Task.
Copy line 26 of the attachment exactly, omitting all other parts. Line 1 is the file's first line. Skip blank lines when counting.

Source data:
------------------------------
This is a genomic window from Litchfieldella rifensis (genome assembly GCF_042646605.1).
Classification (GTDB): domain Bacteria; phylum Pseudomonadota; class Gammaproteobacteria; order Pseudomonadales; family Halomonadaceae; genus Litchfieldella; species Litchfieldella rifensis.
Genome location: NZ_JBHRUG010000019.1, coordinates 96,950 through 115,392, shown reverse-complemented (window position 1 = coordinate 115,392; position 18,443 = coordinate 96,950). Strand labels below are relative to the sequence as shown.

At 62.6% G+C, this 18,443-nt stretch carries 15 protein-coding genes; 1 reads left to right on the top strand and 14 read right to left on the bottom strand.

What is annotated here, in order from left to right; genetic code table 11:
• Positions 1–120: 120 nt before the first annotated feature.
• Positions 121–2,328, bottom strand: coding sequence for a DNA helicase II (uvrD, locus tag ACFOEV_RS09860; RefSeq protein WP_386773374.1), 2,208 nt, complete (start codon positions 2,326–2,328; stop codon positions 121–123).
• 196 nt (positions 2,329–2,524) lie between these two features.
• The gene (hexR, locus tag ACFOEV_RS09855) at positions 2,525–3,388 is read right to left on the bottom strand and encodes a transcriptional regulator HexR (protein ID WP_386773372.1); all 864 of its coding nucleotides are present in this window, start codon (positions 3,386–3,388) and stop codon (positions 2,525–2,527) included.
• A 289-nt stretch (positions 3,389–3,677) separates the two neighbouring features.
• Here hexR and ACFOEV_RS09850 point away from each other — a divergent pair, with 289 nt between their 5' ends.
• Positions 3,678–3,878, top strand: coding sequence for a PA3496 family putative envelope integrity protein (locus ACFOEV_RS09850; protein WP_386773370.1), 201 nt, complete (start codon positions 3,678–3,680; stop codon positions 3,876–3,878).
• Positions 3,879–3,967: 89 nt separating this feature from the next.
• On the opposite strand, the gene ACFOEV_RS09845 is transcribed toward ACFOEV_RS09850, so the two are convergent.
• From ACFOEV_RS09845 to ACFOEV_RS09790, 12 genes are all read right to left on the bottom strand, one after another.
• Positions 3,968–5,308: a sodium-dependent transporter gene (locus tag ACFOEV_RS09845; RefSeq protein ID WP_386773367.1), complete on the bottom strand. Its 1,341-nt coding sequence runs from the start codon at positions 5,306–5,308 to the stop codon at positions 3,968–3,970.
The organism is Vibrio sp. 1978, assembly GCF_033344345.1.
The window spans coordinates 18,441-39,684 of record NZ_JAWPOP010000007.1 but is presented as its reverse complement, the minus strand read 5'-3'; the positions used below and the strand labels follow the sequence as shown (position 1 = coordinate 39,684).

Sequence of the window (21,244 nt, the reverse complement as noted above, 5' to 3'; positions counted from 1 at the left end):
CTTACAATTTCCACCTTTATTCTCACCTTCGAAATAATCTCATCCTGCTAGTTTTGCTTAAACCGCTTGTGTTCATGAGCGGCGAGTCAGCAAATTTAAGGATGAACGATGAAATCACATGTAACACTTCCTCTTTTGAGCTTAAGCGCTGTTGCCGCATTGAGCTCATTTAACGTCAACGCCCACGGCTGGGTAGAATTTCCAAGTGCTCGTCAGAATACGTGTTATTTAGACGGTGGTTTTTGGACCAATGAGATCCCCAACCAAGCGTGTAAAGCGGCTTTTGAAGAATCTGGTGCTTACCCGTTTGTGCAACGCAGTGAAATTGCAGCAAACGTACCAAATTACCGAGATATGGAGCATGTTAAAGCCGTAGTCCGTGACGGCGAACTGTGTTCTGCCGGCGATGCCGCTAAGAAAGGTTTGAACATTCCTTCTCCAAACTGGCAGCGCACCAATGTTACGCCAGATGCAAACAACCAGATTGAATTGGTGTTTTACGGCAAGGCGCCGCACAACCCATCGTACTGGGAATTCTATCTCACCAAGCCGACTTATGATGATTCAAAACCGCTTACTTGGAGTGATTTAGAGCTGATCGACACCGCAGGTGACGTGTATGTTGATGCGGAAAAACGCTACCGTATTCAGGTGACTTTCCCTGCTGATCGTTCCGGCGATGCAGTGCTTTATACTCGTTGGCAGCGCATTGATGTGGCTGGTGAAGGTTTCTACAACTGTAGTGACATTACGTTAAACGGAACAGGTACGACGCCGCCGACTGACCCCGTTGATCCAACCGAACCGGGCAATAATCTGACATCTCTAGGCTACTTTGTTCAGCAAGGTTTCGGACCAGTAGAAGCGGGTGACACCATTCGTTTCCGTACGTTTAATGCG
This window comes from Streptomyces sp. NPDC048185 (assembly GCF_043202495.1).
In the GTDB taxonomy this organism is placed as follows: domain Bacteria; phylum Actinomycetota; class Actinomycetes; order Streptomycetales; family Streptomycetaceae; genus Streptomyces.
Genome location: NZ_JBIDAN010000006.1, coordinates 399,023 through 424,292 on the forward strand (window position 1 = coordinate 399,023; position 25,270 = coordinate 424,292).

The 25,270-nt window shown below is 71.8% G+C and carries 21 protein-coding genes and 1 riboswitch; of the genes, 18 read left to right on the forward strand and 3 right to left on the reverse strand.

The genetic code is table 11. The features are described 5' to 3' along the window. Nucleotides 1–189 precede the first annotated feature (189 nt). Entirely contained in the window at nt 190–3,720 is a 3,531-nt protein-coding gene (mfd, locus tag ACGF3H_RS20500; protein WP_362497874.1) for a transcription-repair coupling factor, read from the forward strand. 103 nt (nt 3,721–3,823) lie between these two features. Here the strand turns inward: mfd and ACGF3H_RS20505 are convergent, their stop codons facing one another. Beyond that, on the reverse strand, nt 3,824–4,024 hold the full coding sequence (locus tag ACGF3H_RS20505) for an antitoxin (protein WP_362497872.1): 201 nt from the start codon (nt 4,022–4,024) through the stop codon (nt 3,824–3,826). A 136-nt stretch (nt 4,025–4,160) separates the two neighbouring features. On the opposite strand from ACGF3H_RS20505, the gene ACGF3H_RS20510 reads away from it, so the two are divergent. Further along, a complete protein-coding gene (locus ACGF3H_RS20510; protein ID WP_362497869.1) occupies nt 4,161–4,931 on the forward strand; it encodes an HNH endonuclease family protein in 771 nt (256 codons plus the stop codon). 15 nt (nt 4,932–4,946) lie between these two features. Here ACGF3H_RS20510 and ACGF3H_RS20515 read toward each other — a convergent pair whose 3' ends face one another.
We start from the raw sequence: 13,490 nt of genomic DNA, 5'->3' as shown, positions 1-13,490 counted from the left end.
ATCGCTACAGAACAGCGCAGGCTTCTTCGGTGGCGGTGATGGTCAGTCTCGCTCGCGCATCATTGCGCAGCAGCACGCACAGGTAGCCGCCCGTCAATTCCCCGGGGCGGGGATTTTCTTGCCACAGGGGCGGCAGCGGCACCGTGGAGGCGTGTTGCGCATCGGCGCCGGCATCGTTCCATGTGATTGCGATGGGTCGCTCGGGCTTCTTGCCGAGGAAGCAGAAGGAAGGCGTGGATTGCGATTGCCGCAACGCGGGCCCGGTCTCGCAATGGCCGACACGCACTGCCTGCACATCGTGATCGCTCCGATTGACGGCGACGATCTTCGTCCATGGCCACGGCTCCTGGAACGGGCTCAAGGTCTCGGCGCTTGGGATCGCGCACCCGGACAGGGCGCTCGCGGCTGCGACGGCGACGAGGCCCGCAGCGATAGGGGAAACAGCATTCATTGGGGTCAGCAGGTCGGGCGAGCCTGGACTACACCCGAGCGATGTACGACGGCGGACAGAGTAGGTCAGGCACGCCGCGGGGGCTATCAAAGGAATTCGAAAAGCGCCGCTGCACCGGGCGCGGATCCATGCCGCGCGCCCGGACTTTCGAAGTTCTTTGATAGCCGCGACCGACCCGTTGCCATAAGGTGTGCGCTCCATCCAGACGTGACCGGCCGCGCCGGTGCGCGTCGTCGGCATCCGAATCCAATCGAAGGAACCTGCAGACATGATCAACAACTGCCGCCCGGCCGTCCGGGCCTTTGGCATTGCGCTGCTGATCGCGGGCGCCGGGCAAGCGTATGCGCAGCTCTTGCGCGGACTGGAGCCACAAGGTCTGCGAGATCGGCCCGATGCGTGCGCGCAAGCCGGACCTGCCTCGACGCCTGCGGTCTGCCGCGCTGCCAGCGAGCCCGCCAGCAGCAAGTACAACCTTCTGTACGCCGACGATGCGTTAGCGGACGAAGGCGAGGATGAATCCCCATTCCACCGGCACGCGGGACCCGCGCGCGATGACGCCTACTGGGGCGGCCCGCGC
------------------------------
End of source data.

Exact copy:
We start from the raw sequence: 13,490 nt of genomic DNA, 5'->3' as shown, positions 1-13,490 counted from the left end.